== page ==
Symptoms, causes and treatment options for TMJ disorder

Symptoms, causes and treatment options for TMJ disorder

Headaches, ear pain or trouble swallowing? You might have a TMJ disorder

By Dr. Virginia Reed

The human jaw is like a sliding hinge that goes up and down, left and right.

When our jaw is working properly, we don’t even think about it while eating, talking or drinking. When it’s not working correctly, though, the pain can be unbearable and present itself in the form of headaches, ear pain, popping or clicking sensations, difficulty chewing, pain when yawning, trouble swallowing and facial tenderness.

The cause might be a Temporomandibular Joint (TMJ) disorder. The TMJ is the joint between the jaw and skull; a TMJ disorder can emerge when there are problems with the joint, jaw muscles and/or nerves.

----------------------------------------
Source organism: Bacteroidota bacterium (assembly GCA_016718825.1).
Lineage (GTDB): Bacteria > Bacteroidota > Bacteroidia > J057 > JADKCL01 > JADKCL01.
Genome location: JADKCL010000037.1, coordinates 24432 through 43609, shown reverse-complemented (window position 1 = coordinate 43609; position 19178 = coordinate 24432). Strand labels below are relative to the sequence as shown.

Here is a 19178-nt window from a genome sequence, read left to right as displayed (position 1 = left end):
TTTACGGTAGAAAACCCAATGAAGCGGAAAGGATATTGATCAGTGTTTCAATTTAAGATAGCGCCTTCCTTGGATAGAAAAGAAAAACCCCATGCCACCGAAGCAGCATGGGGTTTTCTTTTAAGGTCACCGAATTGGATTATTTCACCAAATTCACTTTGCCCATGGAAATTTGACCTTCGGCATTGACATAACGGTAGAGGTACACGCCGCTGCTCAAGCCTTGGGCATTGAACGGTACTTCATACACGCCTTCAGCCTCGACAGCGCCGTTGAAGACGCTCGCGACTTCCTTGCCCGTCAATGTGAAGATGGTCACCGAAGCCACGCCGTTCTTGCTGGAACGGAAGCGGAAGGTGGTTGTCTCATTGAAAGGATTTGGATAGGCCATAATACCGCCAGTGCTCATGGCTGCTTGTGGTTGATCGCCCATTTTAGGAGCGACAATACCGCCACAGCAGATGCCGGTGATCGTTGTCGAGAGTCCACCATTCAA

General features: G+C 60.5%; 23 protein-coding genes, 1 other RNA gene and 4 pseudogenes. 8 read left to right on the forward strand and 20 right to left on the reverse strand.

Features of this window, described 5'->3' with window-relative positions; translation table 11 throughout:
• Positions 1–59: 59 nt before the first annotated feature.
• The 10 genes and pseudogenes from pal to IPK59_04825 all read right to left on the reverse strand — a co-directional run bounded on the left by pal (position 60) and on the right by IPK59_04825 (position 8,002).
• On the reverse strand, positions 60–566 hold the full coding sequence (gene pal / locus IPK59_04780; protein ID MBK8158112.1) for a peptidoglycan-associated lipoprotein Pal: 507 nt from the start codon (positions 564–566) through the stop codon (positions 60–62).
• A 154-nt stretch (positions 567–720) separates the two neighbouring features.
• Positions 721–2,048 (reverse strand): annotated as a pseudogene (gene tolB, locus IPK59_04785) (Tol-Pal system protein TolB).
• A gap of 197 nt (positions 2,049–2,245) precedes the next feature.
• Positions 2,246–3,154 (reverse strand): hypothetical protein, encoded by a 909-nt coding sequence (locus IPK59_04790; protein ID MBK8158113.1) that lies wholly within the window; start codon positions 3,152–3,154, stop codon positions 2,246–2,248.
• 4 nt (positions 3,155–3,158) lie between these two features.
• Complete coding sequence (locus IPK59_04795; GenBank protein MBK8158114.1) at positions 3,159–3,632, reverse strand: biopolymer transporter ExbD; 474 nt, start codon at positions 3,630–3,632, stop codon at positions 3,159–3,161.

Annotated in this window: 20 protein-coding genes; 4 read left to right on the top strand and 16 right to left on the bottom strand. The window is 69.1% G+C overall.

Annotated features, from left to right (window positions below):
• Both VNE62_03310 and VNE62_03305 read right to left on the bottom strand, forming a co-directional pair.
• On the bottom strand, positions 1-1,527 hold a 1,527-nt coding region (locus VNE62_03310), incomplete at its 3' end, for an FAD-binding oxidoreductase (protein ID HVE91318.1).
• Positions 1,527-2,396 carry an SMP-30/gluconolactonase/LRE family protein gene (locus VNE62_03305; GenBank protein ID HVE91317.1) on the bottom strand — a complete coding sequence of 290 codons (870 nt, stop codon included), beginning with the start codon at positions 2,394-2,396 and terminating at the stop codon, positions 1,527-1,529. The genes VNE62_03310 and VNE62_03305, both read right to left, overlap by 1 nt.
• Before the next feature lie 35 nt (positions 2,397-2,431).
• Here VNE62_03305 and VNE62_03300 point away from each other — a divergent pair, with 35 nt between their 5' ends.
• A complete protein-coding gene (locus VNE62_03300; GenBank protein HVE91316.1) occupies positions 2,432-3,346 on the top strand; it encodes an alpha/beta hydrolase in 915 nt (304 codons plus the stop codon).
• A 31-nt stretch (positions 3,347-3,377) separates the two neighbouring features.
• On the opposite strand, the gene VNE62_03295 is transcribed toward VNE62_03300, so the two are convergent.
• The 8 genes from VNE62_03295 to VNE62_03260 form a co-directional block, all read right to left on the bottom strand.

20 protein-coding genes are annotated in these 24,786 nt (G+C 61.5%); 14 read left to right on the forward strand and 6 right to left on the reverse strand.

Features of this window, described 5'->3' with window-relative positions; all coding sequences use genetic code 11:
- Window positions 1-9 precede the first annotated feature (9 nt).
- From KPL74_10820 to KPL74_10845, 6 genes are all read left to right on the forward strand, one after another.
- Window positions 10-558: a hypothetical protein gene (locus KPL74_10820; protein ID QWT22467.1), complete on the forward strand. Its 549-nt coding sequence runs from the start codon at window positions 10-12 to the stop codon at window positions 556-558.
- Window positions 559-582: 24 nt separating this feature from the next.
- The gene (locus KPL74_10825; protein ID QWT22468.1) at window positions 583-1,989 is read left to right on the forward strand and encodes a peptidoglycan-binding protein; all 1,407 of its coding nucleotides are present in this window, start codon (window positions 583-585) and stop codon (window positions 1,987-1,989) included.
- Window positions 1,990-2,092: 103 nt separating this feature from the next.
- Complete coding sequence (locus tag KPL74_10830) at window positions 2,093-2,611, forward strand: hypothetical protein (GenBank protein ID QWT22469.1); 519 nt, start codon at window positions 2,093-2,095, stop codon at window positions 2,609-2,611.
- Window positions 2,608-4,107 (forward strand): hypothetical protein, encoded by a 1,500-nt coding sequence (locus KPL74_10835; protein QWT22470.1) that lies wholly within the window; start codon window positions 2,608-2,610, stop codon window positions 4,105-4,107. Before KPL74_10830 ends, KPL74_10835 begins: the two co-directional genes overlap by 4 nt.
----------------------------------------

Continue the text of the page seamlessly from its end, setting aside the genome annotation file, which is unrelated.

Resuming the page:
The National Institute of Dental and Craniofacial Research (NIDCR) notes that TMJ disorders affect an estimated 10 million Americans at any given time. The NIDCR also notes that women are more likely to develop symptoms than men.

Physical therapists who specialize in the treatment of TMJ disorders focus on improving the quality of movement of the affected joint, as well as teaching patients how to focus on relaxation, stretching and releasing tight muscles and scar tissue that cause pain or discomfort. Patients also can learn techniques to regain normal jaw movements.

It’s important to know the symptoms, causes and treatment options for TMJ disorders.

Symptoms of TMJ Disorders

The symptoms of TMJ disorders can vary in number and intensity. According to the American Physical Therapy Association, common symptoms include:

  • Jaw pain or fatigue
  • Temporomandibular Joint pain
  • Ear pain or ringing of the ear (tinnitus)
  • Difficulty chewing
  • Locking jaw joints
  • Jaw clicking, locking or popping
  • Headaches
  • Dizziness